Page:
"My pictures were used to thrust blame on people who had absolutely nothing to do with the tragedy. One notable examples of this was the New York Post's front page on April 18. The Post asked for my permission to use my photos. Instead of asking for more information on how they intended to use them, I blindly gave them permission. This was a mistake and led to them using my pictures to suggest that a high-schooler played a part in the bombings. They did this even after he was apparently acquitted of any charges of involvement. I am so sorry for the part that I played in ruining this boy's life. I want nothing more than to apologize to his face."

"I've been trying hard not to judge the "sleuths" on Reddit who have been dissecting my photographs and others to try and find clues. I think that a vast majority are people just trying to help out. So many people have been trying to help out in many ways and Boston is so thankful for that."

"Also, I'm sure some of the people who have been on Reddit were in a position similar to mine. Some were probably much closer to the bombs and are far more shaken than me. Some who didn't take pictures may be using mine to help themselves cope. I hope that they can help at least one person in what is undoubtedly going to be a long process for many of us."

"One thing that does worry me is that a few "sleuths" on Reddit may be using this as an opportunity to have a little fun playing detective. People deal with tragedy in different ways, and its hard to fault people for getting by in their own way, but I can't bear to look at the threads on Reddit."

Meanwhile, the million dollar question everyone is asking—but noone can answer at this junction—is how much actual law enforcement investigations leveraged from the crowdsourced Reddit and 4chan efforts. Were law enforcement officials scouring Reddit for leads, alternate approaches, or verification? We won't know the answer for quite a while, but it's hard to believe the FBI or Massachusetts State Police weren't sneaking quick looks at either site.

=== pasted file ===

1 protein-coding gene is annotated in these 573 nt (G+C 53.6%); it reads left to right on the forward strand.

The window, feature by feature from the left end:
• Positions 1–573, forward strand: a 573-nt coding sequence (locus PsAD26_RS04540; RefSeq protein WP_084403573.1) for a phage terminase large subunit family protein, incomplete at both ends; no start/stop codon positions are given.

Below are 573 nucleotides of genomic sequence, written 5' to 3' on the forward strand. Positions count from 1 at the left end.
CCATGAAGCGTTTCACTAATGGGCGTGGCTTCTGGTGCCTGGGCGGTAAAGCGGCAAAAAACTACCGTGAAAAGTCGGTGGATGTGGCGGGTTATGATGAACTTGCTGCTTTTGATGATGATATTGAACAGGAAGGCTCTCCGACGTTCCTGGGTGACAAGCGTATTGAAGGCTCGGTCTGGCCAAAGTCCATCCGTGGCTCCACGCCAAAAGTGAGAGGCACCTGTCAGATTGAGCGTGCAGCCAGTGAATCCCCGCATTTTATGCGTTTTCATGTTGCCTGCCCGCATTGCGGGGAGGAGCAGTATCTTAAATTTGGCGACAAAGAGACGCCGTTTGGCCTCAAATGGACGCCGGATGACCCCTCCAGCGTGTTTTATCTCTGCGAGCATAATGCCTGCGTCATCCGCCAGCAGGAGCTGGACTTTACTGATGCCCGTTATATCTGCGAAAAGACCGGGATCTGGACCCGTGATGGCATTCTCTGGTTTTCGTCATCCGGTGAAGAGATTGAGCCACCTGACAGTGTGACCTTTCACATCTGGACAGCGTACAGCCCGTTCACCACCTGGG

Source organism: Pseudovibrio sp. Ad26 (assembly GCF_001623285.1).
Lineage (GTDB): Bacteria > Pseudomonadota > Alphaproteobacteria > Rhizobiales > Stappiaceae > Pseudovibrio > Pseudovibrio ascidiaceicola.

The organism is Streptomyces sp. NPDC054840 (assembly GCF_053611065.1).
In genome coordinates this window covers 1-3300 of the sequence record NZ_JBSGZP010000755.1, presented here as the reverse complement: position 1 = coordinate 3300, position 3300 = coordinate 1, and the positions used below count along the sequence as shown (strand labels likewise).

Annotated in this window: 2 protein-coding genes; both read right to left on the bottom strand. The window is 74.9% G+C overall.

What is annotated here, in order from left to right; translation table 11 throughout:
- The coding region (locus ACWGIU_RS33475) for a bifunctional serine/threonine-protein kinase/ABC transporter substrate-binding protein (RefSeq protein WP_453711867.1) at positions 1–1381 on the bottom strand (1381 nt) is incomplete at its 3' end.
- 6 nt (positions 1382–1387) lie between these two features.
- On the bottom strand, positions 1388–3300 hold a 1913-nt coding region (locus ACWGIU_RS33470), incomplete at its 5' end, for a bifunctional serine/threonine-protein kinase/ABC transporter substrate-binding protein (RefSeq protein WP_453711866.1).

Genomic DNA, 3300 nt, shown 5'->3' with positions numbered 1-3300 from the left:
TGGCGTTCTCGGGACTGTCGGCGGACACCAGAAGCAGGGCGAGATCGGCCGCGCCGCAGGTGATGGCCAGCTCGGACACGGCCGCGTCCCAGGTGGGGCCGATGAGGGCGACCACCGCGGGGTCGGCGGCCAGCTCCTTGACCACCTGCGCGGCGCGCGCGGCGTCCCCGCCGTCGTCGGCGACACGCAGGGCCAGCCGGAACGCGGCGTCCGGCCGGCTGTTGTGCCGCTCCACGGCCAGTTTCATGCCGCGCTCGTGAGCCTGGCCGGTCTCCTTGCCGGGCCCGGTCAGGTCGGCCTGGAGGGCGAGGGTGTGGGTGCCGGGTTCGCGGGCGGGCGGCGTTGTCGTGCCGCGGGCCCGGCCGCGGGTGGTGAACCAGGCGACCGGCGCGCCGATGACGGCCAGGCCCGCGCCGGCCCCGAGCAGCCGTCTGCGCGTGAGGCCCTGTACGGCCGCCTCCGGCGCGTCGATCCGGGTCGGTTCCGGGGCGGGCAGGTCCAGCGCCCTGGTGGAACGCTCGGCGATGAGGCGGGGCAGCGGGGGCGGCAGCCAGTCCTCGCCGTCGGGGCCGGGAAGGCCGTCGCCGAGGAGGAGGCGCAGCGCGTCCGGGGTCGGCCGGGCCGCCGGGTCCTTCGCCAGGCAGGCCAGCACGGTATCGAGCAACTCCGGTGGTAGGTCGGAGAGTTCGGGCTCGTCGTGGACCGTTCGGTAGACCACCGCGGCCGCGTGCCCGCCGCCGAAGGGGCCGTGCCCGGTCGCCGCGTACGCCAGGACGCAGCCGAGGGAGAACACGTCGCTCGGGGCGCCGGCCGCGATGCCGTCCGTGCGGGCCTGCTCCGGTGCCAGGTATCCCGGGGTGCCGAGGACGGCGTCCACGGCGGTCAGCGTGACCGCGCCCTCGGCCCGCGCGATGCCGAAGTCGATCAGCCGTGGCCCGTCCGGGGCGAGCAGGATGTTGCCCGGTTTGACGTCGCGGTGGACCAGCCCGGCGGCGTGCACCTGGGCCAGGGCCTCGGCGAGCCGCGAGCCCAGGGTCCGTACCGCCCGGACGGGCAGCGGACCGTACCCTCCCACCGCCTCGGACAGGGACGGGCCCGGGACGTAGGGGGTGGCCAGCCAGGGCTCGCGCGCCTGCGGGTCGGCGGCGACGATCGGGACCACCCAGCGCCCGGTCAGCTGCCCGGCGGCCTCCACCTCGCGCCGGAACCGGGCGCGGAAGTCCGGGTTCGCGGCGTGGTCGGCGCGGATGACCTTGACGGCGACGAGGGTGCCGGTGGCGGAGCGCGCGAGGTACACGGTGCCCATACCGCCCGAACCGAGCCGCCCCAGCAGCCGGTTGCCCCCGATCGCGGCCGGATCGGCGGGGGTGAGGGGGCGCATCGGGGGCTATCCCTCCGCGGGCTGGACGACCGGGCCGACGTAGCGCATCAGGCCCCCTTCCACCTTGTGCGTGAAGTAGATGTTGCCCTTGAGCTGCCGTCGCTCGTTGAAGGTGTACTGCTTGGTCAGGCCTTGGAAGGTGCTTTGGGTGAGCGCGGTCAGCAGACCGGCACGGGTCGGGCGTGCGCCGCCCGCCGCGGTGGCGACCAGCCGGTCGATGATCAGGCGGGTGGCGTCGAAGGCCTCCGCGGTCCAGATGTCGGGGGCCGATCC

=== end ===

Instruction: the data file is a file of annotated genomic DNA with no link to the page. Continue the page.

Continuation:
12:30 p.m., 04/19/2013

Man Whose Photo The New York Post Used To Wrongly Identify Suspects Speaks About Reddit's Wrath

When the New York Post published a front page cover featuring two innocent men they implied were the Boston terrorists, it was a journalism fail. Although the Post said the photos were being distributed by “law enforcement authorities,” they were obtained through a distinctly 2013 brand of social and digital media.

The photo was taken by Benjamin Levine, a 24-year-old Bostonian whose office at Marlo Marketing & Communications overlooked one of the bomb sites. His firm was hosting a marathon party and he was taking photographs when the bomb went off. Levine sent several pictures to Deadspin and wrote a firsthand account after the terror attack; he told Fast Company that his firm encouraged employees to blog as a therapeutic exercise.

Levine sent photographs to the Federal Bureau of Investigation shortly after law enforcement requested photos and videos from bystanders. Shortly after the photos went up on Deadspin, they became the subject of fevered speculation on Reddit and 4chan, which also hosted a crowdsourced crimesolving effort. Major newspapers then reached out to Levine asking for permission to republish his photograph. When Levine saw a cropped and enhanced version of his photograph on the cover of the Post, he was mortified.